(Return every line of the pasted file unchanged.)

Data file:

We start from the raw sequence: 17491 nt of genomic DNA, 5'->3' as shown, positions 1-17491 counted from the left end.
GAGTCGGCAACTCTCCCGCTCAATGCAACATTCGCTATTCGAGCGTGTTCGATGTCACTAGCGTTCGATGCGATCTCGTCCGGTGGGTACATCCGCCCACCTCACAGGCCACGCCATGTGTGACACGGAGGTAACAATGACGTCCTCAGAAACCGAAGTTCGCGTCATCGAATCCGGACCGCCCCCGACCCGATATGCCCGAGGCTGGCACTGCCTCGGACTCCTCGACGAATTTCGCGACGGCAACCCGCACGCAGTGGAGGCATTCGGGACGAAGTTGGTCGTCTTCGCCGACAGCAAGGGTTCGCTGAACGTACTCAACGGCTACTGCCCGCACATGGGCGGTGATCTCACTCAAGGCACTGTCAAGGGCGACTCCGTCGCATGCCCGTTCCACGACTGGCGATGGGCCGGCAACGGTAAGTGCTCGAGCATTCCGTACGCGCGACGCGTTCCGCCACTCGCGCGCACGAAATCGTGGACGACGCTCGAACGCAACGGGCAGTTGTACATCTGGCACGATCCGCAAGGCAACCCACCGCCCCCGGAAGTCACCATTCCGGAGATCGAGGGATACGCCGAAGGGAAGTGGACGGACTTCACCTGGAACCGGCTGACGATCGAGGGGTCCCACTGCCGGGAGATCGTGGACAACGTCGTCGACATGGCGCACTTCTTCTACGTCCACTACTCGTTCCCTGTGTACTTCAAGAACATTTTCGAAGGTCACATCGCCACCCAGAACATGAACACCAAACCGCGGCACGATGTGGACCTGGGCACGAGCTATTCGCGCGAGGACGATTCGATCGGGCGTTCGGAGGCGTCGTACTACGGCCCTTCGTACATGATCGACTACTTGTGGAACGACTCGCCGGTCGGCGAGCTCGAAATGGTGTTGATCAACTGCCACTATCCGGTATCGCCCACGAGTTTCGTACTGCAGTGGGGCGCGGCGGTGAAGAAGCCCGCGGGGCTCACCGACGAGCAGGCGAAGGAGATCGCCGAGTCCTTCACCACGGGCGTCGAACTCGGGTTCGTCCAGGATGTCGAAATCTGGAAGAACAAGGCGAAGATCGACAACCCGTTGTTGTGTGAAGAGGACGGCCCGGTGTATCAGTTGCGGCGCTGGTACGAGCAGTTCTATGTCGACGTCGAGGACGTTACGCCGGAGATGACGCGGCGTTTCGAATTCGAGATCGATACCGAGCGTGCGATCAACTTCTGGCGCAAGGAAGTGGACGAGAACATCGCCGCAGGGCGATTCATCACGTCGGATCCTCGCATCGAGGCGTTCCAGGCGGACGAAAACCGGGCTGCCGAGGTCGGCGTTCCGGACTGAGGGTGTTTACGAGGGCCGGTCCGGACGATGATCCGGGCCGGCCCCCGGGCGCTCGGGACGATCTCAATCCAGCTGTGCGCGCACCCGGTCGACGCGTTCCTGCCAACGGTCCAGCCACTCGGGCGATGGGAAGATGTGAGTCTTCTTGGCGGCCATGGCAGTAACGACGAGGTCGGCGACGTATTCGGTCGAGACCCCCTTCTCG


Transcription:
We start from the raw sequence: 17491 nt of genomic DNA, 5'->3' as shown, positions 1-17491 counted from the left end.
GAGTCGGCAACTCTCCCGCTCAATGCAACATTCGCTATTCGAGCGTGTTCGATGTCACTAGCGTTCGATGCGATCTCGTCCGGTGGGTACATCCGCCCACCTCACAGGCCACGCCATGTGTGACACGGAGGTAACAATGACGTCCTCAGAAACCGAAGTTCGCGTCATCGAATCCGGACCGCCCCCGACCCGATATGCCCGAGGCTGGCACTGCCTCGGACTCCTCGACGAATTTCGCGACGGCAACCCGCACGCAGTGGAGGCATTCGGGACGAAGTTGGTCGTCTTCGCCGACAGCAAGGGTTCGCTGAACGTACTCAACGGCTACTGCCCGCACATGGGCGGTGATCTCACTCAAGGCACTGTCAAGGGCGACTCCGTCGCATGCCCGTTCCACGACTGGCGATGGGCCGGCAACGGTAAGTGCTCGAGCATTCCGTACGCGCGACGCGTTCCGCCACTCGCGCGCACGAAATCGTGGACGACGCTCGAACGCAACGGGCAGTTGTACATCTGGCACGATCCGCAAGGCAACCCACCGCCCCCGGAAGTCACCATTCCGGAGATCGAGGGATACGCCGAAGGGAAGTGGACGGACTTCACCTGGAACCGGCTGACGATCGAGGGGTCCCACTGCCGGGAGATCGTGGACAACGTCGTCGACATGGCGCACTTCTTCTACGTCCACTACTCGTTCCCTGTGTACTTCAAGAACATTTTCGAAGGTCACATCGCCACCCAGAACATGAACACCAAACCGCGGCACGATGTGGACCTGGGCACGAGCTATTCGCGCGAGGACGATTCGATCGGGCGTTCGGAGGCGTCGTACTACGGCCCTTCGTACATGATCGACTACTTGTGGAACGACTCGCCGGTCGGCGAGCTCGAAATGGTGTTGATCAACTGCCACTATCCGGTATCGCCCACGAGTTTCGTACTGCAGTGGGGCGCGGCGGTGAAGAAGCCCGCGGGGCTCACCGACGAGCAGGCGAAGGAGATCGCCGAGTCCTTCACCACGGGCGTCGAACTCGGGTTCGTCCAGGATGTCGAAATCTGGAAGAACAAGGCGAAGATCGACAACCCGTTGTTGTGTGAAGAGGACGGCCCGGTGTATCAGTTGCGGCGCTGGTACGAGCAGTTCTATGTCGACGTCGAGGACGTTACGCCGGAGATGACGCGGCGTTTCGAATTCGAGATCGATACCGAGCGTGCGATCAACTTCTGGCGCAAGGAAGTGGACGAGAACATCGCCGCAGGGCGATTCATCACGTCGGATCCTCGCATCGAGGCGTTCCAGGCGGACGAAAACCGGGCTGCCGAGGTCGGCGTTCCGGACTGAGGGTGTTTACGAGGGCCGGTCCGGACGATGATCCGGGCCGGCCCCCGGGCGCTCGGGACGATCTCAATCCAGCTGTGCGCGCACCCGGTCGACGCGTTCCTGCCAACGGTCCAGCCACTCGGGCGATGGGAAGATGTGAGTCTTCTTGGCGGCCATGGCAGTAACGACGAGGTCGGCGACGTATTCGGTCGAGACCCCCTTCTCG